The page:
What to Crochet in the Spring: Five Free Crochet Patterns
When spring and summer roll around, many yarn-crafters get the blues. No more Outlander cowls with super-bulky wool. Bye-bye heavy mittens. The urgency of making Christmas gifts has long gone, and we’re left wondering: “Now what?”
If you’re like me, you like to knit and crochet what you can use or give in the relatively near future (if not the immediate present). So, while it is always fine to start a months-long journey into a fair isle cardigan, it might be more fun to work on quick projects that can be used right now, in the spring.
These are five of my favorite milder-weather crochet patterns. The links to the free patterns are included, along with photos of some of my finished versions. I am also providing some notes about yarn choice and pattern tips.
Five Free Spring Crochet Patterns:
1. Crochet Baby Mary Janes
Free Pattern from Whistle & Ivy: Little Dot Mary Janes
Pictured Yarn: Caron Simply Soft Brites in Grape
These little cuties come from the amazing Whistle & Ivy blog. I opted to make mine without the “dot” detail in the pattern, instead using a vibrant grape color and a basic white button. Once you get the hang of the teeny tiny shoe pattern, you will be able to whip up pairs of these in no time. I will say, for me, they ran small. I went up a hook size to achieve the correct measurement.
Finished product also available in my Etsy shop: Baby Mary Janes
2. Whale Tissue Box Cover
Free pattern from Moogly: Get Whale Soon Tissue Box Cover
Pictured Yarn: Sensations Everyday Solids in Turquoise (Discontinued)
Alternative Yarn Suggestion: I Love This Yarn in Turquoise
This is such a fun project. This whale is whimsical and fun for any place in the house, but works especially well in a kids’ bedroom or bathroom. I thoroughly enjoy many of Moogly’s fabulous patterns, but this is one of my favorites. I use a tiny bit of black yarn to make the smile, and simple plastic black buttons for the eyes. The tail was the only slightly challenging aspect of this pattern. Otherwise, it is simple and fun.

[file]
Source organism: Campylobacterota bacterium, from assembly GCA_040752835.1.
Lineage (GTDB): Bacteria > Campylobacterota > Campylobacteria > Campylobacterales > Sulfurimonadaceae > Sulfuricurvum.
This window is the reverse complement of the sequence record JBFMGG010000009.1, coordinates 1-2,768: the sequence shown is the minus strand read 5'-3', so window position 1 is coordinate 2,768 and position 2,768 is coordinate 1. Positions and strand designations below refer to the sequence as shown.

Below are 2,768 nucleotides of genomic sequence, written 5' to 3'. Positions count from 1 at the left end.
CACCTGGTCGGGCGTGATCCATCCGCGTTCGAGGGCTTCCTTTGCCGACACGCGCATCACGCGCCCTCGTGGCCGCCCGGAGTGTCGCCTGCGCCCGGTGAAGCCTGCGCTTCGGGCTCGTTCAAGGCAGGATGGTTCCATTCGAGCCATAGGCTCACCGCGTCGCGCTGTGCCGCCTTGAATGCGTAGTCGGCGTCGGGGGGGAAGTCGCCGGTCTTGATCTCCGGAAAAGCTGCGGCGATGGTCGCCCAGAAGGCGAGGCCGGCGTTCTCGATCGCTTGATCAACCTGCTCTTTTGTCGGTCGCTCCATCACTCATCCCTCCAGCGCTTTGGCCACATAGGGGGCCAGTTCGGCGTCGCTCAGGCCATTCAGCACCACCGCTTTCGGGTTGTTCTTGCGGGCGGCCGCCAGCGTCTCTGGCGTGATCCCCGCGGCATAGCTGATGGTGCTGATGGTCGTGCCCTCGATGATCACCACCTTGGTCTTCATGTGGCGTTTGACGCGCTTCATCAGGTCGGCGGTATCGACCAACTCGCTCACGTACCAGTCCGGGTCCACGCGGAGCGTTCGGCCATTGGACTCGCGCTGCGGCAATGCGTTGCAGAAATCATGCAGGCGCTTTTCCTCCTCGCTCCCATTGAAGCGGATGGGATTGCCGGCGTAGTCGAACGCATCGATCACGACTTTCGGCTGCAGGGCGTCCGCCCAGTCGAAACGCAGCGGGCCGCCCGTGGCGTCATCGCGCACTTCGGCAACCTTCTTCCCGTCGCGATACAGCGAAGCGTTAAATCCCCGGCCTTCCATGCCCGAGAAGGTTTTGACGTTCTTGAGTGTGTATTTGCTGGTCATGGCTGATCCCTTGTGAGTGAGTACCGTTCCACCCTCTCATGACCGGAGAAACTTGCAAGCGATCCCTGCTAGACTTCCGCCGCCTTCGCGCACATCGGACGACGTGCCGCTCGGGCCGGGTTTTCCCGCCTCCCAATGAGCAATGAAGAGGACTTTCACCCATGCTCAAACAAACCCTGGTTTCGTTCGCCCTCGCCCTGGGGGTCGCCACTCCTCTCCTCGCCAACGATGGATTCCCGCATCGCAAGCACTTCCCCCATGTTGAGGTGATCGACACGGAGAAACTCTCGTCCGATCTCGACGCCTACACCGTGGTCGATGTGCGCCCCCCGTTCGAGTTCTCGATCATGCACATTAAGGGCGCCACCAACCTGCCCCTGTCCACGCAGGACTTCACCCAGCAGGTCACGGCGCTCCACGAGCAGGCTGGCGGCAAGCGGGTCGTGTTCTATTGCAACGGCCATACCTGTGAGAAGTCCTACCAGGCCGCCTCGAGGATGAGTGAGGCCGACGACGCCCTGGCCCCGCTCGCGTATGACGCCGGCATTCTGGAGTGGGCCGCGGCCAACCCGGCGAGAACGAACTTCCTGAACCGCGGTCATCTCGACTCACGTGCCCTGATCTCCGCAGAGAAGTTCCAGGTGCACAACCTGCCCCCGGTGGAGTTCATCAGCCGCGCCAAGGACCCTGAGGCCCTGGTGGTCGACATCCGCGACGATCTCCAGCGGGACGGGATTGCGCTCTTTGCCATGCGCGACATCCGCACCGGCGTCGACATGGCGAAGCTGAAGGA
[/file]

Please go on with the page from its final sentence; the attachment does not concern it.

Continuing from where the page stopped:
Purchase a finished product here: Whale Tissue Box Cover
3. Toddler Tutu with Crochet Bodice
Free pattern by Patricia Klonoski available for download on Ravelry: Empire Waist Crochet Tutu Dress
Pictured Yarn: Caron Simply Soft in Country Blue
This tutu dress is great. I chose not to add the flower, because I opted for wild, multi-colored tulle in the skirt. It has a tie-back closure, so it can work for a variety of sizes, really. I thought this would make a perfect first birthday outfit, especially for a photo session. It would also be really adorable as a flower girl dress, which could be done in all white or the wedding colors.
Purchase a finished tutu here: Crochet and Tulle Tutu Dress
4. Boho Headband
Free pattern from DROPS design: Twined Ivy
Pictured Yarn: Bernat Vickie Howell Cotton-ish in Crimson Twine
I didn’t follow the yarn and hook recommendations within the pattern. I used a light-weight yarn in a cotton blend. I also used an E or F hook. Gauge isn’t really important to this headband. The tie-back closure is cute, and it makes it work for any size. I think this headband is so fun, especially with the boho trend going on. It works with an everyday look, and updo, as a festival accessory, or even as a headpiece for a casual boho wedding.
Finished headbands for purchase here: Boho Crochet Headband
5. Emma Ruffle Washcloth Set
Free Pattern (by yours truly): Emma Washcloth
Pictured Yarn: Lily Sugar ‘N Cream in Rose Pink, Mod Green, Hot Purple, and Sunshine
I like girly, frilly, feminine things. Pink and purple are my favorite colors, and I am a sucker for a ruffle. So, I created this pattern to fit those criteria and brighten up my house a bit. I like to choose three or four colors and make a set that coordinates. This makes a really nice gift for a bridal shower, hostess, birthday, mother’s day, etc. They work up larger, but because they are made with cotton, they’ll shrink once they go through the washer and dryer.
Purchase a complete set here: Emma Washcloth Set
I hope you enjoy making some of these things this Spring. If you do, I’d love to see your work in the comments. Also, feel free to share any of your favorite go-to patterns for the Spring season.